Reporting and Interpreting Quantitative Research Findings: What Gets Reported and Recommendations for the Field

Jenifer Larson-Hall, Luke Plonsky

Research output: Contribution to journalArticle

62 Scopus citations

Abstract

This paper presents a set of guidelines for reporting on five types of quantitative data issues: (1) Descriptive statistics, (2) Effect sizes and confidence intervals, (3) Instrument reliability, (4) Visual displays of data, and (5) Raw data. Our recommendations are derived mainly from various professional sources related to L2 research but motivated by results from investigations into how well the field as a whole is following these guidelines for best methodological practices, and illustrated by L2 examples. Although recent surveys of L2 reporting practices have found that more researchers are including important data such as effect sizes, confidence intervals, reliability coefficients, research questions, a priori alpha levels, graphics, and so forth in their research reports, we call for further improvement so that research findings may build upon each other and lend themselves to meta-analyses and a mindset that sees each research project in the context of a coherent whole.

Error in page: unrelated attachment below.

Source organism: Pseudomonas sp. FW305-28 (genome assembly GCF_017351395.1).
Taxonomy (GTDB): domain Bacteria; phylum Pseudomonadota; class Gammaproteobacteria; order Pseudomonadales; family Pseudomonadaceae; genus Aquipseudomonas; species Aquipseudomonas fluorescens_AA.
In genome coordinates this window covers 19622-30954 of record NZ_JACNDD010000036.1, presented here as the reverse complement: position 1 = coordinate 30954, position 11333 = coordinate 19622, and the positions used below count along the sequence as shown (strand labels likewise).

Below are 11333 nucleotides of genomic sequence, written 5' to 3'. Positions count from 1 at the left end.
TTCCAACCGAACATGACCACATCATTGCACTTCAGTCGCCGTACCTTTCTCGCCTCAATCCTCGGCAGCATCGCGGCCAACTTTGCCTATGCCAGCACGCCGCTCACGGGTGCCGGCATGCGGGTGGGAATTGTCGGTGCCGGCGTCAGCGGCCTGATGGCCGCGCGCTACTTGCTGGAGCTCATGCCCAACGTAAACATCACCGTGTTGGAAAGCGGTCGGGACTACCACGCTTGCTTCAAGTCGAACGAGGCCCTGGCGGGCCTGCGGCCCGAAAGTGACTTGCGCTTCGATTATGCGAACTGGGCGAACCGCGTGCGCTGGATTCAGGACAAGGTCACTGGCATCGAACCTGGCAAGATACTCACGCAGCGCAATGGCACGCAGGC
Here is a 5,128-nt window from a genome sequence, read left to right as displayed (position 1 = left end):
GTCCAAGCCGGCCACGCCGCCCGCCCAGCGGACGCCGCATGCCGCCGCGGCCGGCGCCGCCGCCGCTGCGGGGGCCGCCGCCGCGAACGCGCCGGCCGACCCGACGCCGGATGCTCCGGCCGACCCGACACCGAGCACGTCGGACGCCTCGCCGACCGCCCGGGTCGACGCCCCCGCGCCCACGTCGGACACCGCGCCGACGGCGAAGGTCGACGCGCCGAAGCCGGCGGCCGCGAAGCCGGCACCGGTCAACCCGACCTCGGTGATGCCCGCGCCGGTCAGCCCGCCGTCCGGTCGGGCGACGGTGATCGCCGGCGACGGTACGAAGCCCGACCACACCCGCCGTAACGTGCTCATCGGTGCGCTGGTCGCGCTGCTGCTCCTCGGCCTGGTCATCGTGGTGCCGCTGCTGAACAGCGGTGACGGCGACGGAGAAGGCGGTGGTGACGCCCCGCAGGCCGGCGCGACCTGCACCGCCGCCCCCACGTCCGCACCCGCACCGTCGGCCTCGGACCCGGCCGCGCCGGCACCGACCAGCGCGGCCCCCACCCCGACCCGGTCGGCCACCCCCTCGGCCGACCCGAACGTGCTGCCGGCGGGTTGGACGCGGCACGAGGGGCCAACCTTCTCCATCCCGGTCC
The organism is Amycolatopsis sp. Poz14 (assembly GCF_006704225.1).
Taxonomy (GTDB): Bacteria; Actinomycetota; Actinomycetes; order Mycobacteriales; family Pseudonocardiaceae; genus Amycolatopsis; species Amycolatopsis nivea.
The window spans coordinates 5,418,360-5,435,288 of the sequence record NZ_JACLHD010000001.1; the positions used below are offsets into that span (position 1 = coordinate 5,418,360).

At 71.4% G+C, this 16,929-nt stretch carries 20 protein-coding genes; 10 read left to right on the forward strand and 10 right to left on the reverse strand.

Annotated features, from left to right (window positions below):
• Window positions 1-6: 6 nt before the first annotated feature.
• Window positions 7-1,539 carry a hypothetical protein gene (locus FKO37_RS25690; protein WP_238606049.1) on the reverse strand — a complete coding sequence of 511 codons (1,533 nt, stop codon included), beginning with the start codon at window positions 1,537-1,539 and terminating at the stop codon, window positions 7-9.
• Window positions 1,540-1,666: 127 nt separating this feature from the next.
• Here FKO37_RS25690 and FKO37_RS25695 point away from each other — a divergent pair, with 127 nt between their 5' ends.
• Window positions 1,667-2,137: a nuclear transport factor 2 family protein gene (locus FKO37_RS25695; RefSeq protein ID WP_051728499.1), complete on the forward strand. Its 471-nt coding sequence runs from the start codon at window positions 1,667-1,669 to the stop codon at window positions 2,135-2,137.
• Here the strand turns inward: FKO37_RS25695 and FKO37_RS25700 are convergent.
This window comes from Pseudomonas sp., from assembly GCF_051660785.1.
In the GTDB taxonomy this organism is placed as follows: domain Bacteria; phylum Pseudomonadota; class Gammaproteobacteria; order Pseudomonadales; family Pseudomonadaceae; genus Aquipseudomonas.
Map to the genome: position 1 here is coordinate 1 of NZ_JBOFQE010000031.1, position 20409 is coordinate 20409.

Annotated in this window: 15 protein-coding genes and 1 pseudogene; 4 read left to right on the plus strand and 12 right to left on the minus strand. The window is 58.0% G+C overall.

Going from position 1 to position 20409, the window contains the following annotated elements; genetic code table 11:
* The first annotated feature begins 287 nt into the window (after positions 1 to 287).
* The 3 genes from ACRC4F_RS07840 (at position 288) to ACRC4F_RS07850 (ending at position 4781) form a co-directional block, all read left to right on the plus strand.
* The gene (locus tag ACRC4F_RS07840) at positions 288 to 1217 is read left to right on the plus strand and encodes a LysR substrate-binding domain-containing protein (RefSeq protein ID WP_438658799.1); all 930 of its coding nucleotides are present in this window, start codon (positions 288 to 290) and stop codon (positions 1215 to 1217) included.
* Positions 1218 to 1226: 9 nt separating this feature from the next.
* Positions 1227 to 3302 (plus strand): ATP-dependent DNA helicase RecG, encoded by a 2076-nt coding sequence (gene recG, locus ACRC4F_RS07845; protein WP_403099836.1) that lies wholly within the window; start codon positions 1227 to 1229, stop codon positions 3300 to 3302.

Original languageEnglish (US)
Pages (from-to)127-159
Number of pages33
JournalLanguage Learning
Volume65
Issue numberS1
DOIs
StatePublished - Jun 1 2015

Keywords

  • Confidence intervals
  • Effect sizes
  • L2
  • Language
  • Mean
  • Meta-analysis
  • Methodology
  • Quantitative
  • Raw data
  • Reporting practices
  • Standard deviation

ASJC Scopus subject areas

  • Education
  • Language and Linguistics
  • Linguistics and Language

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